09 Dec 2021
Practising being grateful is about more than subscribing to the latest “trendy” psycho-speak – research has actually shown that cultivating this mindset, recognising when something good has happened, actually changes our neurobiology.
The evidence shows that gratitude:
- Activates the reward centres of the brain, increasing dopamine and serotonin release. Also improving the neural coupling in the bliss centres of the brain.
- Enhances cognitive restructuring, evoking positive thoughts, whilst reducing fear and anxiety.
- Mitigates the effects of stress by reducing cortisol by 23%.
- Lowers blood pressure, inflammation (CRP), and the lifetime risk of depression.
- Facilitates improved sleep patterns.
- Improves heart rate variability.
- Enables people to be more likely to exercise, eat healthier diets, less likely to smoke, and have higher adherence rates to medications and healthy lifestyles.
- Improves relationship trust, loyalty, and sustainability.
- Increases neural modulation in the prefrontal cortex resulting in reduced guilt, shame, and violence.
The benefits of gratitude ripple far beyond the cellular and personal benefits. The scientific reality is that when we are grateful, we give. Research shows that people who are grateful, give more of their time and money to charities and are more likely to take only what is needed. Thus, the practice of gratitude rewires the reward centres of the brain to respond more to charitable giving than personal gain. It really is better to give than receive, but the catalyst of consistent generosity is gratitude.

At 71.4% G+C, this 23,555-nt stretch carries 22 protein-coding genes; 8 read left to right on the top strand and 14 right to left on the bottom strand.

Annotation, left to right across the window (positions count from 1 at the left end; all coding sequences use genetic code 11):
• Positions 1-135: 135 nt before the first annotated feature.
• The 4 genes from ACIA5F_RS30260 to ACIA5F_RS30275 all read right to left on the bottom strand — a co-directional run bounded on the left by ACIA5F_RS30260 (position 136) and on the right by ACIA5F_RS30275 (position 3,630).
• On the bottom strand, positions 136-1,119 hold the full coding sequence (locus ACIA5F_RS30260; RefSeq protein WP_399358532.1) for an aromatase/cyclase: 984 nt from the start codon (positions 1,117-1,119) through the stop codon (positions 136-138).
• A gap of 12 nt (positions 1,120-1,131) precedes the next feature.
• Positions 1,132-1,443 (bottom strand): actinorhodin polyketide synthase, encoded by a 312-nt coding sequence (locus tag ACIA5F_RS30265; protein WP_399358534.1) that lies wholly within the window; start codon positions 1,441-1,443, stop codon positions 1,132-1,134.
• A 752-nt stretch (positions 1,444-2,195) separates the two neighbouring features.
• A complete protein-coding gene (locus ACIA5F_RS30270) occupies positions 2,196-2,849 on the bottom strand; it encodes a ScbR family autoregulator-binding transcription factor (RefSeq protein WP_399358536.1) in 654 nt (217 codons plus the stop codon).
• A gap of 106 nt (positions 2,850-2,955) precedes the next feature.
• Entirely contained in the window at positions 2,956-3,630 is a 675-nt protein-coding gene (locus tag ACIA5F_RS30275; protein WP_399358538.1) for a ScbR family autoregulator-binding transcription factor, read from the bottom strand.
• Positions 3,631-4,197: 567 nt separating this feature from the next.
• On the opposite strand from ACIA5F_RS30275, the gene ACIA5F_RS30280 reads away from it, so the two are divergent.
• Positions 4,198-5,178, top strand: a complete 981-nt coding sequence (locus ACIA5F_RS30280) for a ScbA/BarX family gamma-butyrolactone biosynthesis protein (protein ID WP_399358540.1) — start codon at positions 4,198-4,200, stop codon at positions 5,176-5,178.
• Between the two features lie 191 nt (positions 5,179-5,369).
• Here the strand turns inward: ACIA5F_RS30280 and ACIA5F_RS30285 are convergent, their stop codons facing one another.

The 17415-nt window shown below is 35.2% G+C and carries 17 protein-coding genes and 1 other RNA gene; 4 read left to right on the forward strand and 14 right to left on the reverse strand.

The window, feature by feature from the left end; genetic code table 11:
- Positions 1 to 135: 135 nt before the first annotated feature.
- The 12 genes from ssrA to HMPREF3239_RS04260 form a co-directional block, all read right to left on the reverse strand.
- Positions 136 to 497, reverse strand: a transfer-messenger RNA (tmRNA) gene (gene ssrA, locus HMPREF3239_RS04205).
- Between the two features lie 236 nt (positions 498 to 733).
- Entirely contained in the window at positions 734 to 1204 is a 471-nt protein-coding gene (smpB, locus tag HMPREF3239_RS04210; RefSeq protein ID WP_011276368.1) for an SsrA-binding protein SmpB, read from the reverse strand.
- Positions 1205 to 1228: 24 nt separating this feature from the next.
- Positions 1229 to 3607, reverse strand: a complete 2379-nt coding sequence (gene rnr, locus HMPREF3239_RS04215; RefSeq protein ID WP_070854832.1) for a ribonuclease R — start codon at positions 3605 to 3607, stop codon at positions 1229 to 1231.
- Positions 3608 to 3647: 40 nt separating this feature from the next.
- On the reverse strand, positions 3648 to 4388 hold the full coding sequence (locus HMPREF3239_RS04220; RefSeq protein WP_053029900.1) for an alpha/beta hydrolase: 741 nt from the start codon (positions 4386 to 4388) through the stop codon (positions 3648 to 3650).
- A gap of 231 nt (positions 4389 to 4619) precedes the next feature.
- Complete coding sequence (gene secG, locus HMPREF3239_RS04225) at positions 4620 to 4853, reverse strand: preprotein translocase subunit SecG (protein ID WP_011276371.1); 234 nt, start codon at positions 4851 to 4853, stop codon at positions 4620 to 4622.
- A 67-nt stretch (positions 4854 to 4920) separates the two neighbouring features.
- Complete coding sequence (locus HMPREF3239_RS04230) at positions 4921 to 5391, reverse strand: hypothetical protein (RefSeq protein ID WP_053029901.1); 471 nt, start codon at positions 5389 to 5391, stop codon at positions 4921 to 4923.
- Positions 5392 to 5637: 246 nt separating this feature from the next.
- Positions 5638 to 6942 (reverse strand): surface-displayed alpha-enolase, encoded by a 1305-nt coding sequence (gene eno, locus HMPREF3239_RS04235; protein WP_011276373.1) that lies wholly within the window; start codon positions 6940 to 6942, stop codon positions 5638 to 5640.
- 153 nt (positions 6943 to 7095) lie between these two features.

Simple steps to help develop the practice of gratitude:
- Cherish and appreciate what you have. Don't take anything for granted. Being grateful helps you cope when things seem too difficult.
- Try to focus more on your blessings. Sometimes, it's the smallest, simplest things that help you stay sane amidst all the chaos in life.
- Focus more on simple things rather than the thoughts that make you feel stressed. Be it eating something incredibly delicious, a hug from a loved one, a few minutes in solitude, being out there in nature or being able to listen to relaxing music
As you practice counting your blessings each day, your habit develops and you will realise it doesn't take much to brighten up your day – leaving you free to spread a little happiness around you.
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